It was addressed to "New York - All Staff."
As a rabid fan of the inter-office email (Dirty Kitchen!, Alarm Not Set This Weekend!, No Hot Water on Tuesday!), I'm upset with myself for somehow losing or erasing this one. If memory serves, it kinda looked something like this:
To: New York – All Staff
From: Production Department
Nov 17, 1999 4:32 PM
Attention Staff –
In an effort to valiantly charge into the new millennium, we're updating our entire, in-house music library. We're going from vinyl records and cassette tapes to compact discs (CDs). Needless to say, this is a huge but necessary undertaking that better prepares us for the upcoming digital age.
This said, we have a huge inventory of records and tapes that we need to get rid of by the end of the year. If you're interested in taking home a piece of the past, come down to the southwest corner of the 39th Floor sometime after 5:00 PM tonight.
Some Old Person About To Get Fired
At 5:05 PM, I owned Bruce Willis'—The Return of Bruno. At 5:13 PM, I owned Ethel Merman—The Ethel Merman Disco Album. At 7:49 PM, I owned Shaquille O'Neal—I'm Outstanding. On the subway home that night, I knew I was addicted. Since then, I've scoured the Internet and cleared out about every 99¢ bin in N.Y., Los Angeles, Nashville, London and Hong Kong. I feel like I've done an okay job of emptying out the world's record stores but there's work to be done. Sometimes I feel like Dr. Richard Kimble in search of the one-armed man. Except my one-armed man is the inaudible shriek of Jennifer Love Hewitt.
There's no question the music on these albums is ridiculous. But the true humor lies in the unseen. I mean, what kind of back room discussion does it take to convince the cast of Webster to make an album about the dangers of molestation? Can you imagine the sound engineer in Burt Reynolds' recording session? Did that guy have to pretend to enjoy the noises coming from that sound booth? At some point, did he have to give Burt a nodding "thumbs up" sign? And I guess that's what my collection is all about. It's not a study in pop culture. Or kitsch. Or really even music. It's a study in the consecration of fame. A look at the insatiable celebrity ego.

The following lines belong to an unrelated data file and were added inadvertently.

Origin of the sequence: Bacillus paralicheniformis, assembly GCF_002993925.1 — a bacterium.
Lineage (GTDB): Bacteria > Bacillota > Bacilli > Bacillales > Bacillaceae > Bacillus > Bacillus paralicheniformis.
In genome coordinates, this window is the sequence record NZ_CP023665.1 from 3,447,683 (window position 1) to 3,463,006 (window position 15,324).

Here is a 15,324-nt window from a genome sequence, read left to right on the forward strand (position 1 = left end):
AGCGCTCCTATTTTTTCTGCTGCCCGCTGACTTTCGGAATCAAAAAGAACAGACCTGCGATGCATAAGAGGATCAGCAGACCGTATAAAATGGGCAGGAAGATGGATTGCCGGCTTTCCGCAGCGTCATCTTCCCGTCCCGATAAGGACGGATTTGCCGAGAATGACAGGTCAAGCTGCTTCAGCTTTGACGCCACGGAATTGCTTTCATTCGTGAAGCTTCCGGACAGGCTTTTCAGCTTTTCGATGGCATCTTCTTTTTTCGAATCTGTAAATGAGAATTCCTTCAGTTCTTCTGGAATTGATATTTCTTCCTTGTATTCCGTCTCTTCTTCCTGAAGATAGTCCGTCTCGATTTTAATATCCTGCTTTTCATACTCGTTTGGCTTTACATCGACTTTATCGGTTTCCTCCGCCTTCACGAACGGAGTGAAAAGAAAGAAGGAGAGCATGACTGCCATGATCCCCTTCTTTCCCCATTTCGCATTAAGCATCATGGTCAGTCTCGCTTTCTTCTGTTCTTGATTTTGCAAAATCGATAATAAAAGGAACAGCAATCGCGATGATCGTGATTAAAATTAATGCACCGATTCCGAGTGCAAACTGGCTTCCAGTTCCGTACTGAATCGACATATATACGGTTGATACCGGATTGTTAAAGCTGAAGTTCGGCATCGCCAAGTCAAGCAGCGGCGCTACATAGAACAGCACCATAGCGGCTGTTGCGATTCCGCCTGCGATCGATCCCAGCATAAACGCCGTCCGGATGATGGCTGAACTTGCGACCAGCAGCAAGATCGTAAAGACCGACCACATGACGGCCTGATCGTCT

To date, I own about 120 celebrity albums. I never intended to write a book but eventually just for fun, I wrote a review on every of them. A project that eventually took me down the publishing path. When I compiled 120 that I felt were in a good place, I sent them off to Mark Batty Publisher in New York. They gave a quick answer and the result is Celebrity Vinyl—a 128-page coffee table book that satirically mocks the celebrities, music and graphic design of almost every album in my collection.
The book came out in June and a large portion of the proceeds is being donated to 826LA—a non-profit organization in Venice, California that helps kids with their creative writing skills.